Project zero, Google’s ambitious efforts to find and remove zero-day vulnerabilities, released an open-sourced automated security testing tool that helps find new bugs in major browsers. Project zero is actually a group of security analysts employed by the tech giant to weed out and remove zero-day vulnerabilities.
Google has used the tool to check and helped find 31 security bugs across all major browsers this year, with the majority of them residing in Apple's Safari browser. The tool used to find the bugs, called Domato, has exposed 17 now-patched bugs in Safari and has also found bugs in Chrome, Edge, and Internet Explorer, but they far fewer.
The tool is designed to find and uncover bugs in the DOM or Document Object Model engines of Chrome, Safari, Edge, and Internet Explorer. The DOM engines are an essential part of each browser's rendering engine, like Google Chrome’s blink which was Google’s response to Apple’s Webkit in 2013.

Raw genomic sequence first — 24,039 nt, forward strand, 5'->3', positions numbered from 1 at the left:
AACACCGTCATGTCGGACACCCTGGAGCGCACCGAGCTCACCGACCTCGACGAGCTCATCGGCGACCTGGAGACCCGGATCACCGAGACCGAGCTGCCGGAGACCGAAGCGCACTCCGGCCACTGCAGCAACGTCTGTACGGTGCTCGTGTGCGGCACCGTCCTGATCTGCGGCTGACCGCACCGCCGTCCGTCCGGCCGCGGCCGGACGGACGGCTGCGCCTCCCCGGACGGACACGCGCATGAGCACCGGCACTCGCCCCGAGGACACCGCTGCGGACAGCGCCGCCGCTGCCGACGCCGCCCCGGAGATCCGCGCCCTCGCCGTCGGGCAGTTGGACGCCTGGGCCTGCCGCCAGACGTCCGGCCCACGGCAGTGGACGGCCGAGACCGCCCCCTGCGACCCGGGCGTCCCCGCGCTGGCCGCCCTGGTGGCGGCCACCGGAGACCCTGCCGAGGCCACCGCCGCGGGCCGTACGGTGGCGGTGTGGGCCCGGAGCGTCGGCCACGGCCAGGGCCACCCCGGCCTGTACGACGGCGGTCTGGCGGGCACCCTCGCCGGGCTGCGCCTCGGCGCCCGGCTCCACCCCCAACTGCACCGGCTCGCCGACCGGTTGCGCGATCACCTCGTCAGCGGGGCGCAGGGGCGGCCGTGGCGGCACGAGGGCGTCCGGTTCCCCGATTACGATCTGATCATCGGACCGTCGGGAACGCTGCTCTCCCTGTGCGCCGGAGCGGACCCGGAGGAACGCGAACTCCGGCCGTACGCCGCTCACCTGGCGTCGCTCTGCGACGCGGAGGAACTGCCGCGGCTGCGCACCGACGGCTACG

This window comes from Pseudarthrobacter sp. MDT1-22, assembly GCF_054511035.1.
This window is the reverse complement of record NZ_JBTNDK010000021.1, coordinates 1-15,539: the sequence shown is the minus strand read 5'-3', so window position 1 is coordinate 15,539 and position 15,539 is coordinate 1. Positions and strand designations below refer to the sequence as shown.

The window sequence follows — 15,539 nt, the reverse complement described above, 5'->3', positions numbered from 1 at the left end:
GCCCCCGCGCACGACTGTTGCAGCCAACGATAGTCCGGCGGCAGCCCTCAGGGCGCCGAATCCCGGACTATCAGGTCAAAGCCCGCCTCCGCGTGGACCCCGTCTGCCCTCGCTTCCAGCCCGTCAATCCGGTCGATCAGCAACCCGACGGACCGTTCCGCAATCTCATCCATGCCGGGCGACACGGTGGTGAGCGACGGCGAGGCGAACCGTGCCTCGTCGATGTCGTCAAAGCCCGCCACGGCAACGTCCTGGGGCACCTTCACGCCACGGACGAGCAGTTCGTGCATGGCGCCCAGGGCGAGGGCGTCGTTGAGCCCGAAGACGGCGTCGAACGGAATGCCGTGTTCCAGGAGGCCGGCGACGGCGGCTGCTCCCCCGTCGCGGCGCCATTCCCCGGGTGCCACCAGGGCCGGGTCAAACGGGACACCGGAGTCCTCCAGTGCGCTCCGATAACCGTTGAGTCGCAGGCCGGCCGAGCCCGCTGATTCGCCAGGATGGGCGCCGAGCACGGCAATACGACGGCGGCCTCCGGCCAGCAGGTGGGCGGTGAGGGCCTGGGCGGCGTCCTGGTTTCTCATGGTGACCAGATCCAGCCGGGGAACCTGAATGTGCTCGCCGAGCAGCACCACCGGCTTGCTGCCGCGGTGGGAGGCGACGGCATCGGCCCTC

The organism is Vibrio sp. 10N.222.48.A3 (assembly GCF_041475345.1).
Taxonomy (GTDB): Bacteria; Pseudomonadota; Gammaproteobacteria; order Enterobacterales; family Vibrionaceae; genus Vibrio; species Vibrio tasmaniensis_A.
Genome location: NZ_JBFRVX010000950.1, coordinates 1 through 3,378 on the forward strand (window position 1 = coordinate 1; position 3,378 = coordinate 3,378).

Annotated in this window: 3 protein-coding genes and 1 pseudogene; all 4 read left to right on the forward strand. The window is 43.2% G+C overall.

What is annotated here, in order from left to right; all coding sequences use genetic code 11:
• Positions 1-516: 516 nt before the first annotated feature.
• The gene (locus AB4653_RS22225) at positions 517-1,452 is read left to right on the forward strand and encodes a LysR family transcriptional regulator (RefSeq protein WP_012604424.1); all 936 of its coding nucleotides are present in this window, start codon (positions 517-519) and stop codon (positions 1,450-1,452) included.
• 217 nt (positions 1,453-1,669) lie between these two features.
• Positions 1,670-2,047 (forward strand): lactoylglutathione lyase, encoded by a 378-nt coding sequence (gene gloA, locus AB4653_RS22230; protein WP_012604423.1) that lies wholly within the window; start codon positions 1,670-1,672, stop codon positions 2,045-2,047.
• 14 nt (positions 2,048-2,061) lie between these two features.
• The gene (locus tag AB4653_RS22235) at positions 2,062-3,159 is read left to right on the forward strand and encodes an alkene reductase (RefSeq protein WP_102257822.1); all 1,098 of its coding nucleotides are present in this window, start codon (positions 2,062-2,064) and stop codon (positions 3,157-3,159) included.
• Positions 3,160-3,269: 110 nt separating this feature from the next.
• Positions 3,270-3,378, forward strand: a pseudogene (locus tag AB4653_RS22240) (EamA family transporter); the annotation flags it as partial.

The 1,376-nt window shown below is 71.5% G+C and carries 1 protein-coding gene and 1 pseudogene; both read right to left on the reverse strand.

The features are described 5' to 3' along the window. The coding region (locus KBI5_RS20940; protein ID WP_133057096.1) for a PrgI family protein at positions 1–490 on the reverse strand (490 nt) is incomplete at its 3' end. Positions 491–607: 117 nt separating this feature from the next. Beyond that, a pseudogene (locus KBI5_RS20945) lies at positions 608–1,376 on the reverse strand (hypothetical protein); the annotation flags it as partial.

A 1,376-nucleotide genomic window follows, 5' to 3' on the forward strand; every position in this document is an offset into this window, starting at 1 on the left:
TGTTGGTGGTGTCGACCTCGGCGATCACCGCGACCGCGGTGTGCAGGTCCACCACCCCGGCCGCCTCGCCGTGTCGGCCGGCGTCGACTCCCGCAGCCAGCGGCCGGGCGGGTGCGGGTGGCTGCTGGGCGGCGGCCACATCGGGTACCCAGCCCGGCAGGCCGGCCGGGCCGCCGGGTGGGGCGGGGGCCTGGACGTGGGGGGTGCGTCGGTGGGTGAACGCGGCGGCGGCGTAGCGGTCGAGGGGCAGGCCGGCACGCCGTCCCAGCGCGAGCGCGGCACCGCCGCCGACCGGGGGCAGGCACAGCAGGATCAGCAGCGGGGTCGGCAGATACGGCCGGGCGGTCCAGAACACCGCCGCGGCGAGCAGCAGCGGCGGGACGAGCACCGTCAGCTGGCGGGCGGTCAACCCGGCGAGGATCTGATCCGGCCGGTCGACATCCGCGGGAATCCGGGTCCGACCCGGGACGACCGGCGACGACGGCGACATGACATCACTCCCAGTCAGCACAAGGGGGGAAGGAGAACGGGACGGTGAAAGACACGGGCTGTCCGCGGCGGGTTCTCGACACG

Ivan Fratric, one of the researches of Project Zero, has been appearing in Apple’s safari patches for a while now. According to him, DOM engines are a major source of browser bugs, which are occasionally targeted by attackers, quite similar to the zero-day exploit in Firefox found to be used against users of the Firefox-based Tor Browser last November.
"To attempt to address this discrepancy, I reached out to Apple Security proposing to share the tools and methodology. When one of the Project Zero members decided to transfer to Apple, he contacted me and asked if the offer was still valid. So Apple received a copy of the fuzzer and will hopefully use it to improve WebKit," he said.